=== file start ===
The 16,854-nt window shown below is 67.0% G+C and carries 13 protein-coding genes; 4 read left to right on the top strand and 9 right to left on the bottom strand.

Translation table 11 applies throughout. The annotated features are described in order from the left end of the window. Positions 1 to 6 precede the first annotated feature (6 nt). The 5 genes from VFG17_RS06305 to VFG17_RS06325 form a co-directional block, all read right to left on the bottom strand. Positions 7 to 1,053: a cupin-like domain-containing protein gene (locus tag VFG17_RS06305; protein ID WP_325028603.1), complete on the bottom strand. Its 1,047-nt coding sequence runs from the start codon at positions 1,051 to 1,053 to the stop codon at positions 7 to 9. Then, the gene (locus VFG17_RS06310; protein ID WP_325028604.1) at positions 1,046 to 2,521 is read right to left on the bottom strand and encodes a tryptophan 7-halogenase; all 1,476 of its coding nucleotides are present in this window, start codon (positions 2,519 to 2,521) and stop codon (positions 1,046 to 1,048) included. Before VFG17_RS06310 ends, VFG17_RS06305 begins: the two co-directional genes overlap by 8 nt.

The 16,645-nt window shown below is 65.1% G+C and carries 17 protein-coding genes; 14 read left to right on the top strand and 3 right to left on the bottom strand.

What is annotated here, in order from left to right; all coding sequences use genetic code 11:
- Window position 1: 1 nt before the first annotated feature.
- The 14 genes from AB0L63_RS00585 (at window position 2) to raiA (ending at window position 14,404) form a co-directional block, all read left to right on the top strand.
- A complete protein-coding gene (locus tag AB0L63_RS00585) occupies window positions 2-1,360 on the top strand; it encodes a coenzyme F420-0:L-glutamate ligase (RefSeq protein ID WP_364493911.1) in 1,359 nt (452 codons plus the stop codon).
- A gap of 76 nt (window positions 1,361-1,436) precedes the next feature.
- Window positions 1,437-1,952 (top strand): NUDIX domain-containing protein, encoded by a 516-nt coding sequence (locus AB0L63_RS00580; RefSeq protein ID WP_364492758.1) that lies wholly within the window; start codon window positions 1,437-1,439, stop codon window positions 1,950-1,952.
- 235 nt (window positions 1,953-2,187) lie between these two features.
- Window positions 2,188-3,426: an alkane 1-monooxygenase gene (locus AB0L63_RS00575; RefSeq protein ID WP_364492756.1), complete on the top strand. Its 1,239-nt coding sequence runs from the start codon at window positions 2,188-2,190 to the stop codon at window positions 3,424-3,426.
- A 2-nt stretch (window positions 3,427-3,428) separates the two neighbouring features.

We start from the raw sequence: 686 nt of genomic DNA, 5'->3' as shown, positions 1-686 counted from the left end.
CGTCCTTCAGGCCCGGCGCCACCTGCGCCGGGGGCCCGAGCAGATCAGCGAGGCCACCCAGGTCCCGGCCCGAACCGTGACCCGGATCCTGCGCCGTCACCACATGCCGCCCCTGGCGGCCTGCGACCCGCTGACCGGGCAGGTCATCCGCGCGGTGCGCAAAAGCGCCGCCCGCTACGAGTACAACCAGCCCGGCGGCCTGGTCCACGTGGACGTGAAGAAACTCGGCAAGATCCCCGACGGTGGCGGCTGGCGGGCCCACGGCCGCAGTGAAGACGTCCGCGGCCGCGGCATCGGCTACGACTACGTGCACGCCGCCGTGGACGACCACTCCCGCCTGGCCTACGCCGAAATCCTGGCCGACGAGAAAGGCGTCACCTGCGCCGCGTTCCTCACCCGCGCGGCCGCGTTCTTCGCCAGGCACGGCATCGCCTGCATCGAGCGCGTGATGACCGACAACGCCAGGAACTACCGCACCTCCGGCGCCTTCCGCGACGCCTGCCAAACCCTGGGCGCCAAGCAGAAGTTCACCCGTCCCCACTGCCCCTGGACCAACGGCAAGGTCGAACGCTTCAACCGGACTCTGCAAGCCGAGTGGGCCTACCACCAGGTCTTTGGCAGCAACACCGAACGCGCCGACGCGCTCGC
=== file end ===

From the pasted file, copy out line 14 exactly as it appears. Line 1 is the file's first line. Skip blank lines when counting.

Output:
CGTCCTTCAGGCCCGGCGCCACCTGCGCCGGGGGCCCGAGCAGATCAGCGAGGCCACCCAGGTCCCGGCCCGAACCGTGACCCGGATCCTGCGCCGTCACCACATGCCGCCCCTGGCGGCCTGCGACCCGCTGACCGGGCAGGTCATCCGCGCGGTGCGCAAAAGCGCCGCCCGCTACGAGTACAACCAGCCCGGCGGCCTGGTCCACGTGGACGTGAAGAAACTCGGCAAGATCCCCGACGGTGGCGGCTGGCGGGCCCACGGCCGCAGTGAAGACGTCCGCGGCCGCGGCATCGGCTACGACTACGTGCACGCCGCCGTGGACGACCACTCCCGCCTGGCCTACGCCGAAATCCTGGCCGACGAGAAAGGCGTCACCTGCGCCGCGTTCCTCACCCGCGCGGCCGCGTTCTTCGCCAGGCACGGCATCGCCTGCATCGAGCGCGTGATGACCGACAACGCCAGGAACTACCGCACCTCCGGCGCCTTCCGCGACGCCTGCCAAACCCTGGGCGCCAAGCAGAAGTTCACCCGTCCCCACTGCCCCTGGACCAACGGCAAGGTCGAACGCTTCAACCGGACTCTGCAAGCCGAGTGGGCCTACCACCAGGTCTTTGGCAGCAACACCGAACGCGCCGACGCGCTCGC